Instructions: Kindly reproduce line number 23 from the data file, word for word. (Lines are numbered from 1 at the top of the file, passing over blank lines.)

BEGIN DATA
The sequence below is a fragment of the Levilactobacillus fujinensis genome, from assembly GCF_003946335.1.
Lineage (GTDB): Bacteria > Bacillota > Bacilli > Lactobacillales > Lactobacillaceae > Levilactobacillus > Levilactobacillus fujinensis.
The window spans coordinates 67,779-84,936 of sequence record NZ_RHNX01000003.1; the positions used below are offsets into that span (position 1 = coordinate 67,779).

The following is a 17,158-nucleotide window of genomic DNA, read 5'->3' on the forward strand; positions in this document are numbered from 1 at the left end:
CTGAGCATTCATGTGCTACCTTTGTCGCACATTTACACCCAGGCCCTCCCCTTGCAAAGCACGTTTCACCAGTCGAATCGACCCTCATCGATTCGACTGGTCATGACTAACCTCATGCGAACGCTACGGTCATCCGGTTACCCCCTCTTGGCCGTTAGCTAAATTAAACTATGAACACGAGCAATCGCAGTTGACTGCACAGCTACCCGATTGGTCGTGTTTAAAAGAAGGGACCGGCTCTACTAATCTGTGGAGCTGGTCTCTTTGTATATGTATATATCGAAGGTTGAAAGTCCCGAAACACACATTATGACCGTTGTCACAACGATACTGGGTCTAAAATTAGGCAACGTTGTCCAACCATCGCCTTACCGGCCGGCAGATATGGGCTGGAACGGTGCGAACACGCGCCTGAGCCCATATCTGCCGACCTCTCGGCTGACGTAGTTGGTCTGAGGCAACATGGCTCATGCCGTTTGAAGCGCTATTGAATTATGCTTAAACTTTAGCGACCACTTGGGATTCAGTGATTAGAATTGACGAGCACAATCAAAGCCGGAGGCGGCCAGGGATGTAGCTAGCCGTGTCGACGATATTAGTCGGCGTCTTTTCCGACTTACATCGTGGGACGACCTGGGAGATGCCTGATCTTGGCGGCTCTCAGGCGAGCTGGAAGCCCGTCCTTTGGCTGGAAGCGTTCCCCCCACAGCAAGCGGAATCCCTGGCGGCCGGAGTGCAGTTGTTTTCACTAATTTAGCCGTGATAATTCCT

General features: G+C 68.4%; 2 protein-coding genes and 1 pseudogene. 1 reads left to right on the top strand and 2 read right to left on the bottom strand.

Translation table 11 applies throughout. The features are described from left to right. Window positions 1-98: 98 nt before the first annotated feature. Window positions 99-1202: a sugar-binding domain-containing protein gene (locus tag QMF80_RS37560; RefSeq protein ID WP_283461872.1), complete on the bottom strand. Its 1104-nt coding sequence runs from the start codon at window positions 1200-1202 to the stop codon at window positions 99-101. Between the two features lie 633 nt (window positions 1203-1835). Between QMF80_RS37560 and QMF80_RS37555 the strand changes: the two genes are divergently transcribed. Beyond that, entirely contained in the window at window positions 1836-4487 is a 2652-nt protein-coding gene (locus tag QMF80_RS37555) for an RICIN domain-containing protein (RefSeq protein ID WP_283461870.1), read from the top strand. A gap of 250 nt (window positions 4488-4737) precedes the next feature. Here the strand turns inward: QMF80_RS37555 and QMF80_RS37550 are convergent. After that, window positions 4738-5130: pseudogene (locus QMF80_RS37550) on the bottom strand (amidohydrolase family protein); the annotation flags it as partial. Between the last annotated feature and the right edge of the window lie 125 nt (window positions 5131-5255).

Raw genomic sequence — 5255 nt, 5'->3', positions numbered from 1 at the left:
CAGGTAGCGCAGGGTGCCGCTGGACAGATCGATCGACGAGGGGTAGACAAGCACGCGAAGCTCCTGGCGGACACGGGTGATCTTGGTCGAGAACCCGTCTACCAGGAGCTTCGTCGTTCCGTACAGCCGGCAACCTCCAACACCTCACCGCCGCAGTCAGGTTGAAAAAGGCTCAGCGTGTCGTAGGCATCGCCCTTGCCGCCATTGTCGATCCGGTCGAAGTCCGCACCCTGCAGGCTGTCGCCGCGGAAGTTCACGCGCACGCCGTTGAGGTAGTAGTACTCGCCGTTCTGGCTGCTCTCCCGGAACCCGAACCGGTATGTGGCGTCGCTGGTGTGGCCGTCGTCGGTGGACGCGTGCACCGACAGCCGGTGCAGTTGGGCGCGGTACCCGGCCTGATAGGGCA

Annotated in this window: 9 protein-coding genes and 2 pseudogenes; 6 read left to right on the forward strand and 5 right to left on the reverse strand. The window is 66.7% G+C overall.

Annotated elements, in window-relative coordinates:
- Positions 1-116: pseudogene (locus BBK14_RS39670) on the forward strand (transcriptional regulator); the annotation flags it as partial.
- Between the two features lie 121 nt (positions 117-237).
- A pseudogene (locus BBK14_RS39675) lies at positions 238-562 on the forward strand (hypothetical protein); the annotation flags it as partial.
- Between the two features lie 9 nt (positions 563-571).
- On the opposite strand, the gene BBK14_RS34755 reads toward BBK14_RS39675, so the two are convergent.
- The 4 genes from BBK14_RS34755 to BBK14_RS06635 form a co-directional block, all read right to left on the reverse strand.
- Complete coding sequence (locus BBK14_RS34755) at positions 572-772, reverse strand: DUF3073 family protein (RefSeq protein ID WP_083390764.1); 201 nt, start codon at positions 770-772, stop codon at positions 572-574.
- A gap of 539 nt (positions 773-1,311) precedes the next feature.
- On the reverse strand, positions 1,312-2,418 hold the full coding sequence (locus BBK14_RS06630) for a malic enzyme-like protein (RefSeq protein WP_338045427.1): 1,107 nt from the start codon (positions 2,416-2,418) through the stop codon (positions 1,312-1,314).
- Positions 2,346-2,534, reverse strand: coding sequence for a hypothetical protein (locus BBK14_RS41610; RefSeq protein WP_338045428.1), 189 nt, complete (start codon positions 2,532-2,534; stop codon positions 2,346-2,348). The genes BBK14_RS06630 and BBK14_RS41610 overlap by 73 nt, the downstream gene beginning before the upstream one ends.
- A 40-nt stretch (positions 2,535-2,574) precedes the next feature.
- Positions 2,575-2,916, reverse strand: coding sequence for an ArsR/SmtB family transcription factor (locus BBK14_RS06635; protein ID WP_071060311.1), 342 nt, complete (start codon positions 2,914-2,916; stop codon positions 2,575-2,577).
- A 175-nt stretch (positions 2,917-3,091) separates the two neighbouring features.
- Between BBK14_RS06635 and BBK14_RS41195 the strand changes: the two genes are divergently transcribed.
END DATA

- Positions 2,575-2,916, reverse strand: coding sequence for an ArsR/SmtB family transcription factor (locus BBK14_RS06635; protein ID WP_071060311.1), 342 nt, complete (start codon positions 2,914-2,916; stop codon positions 2,575-2,577).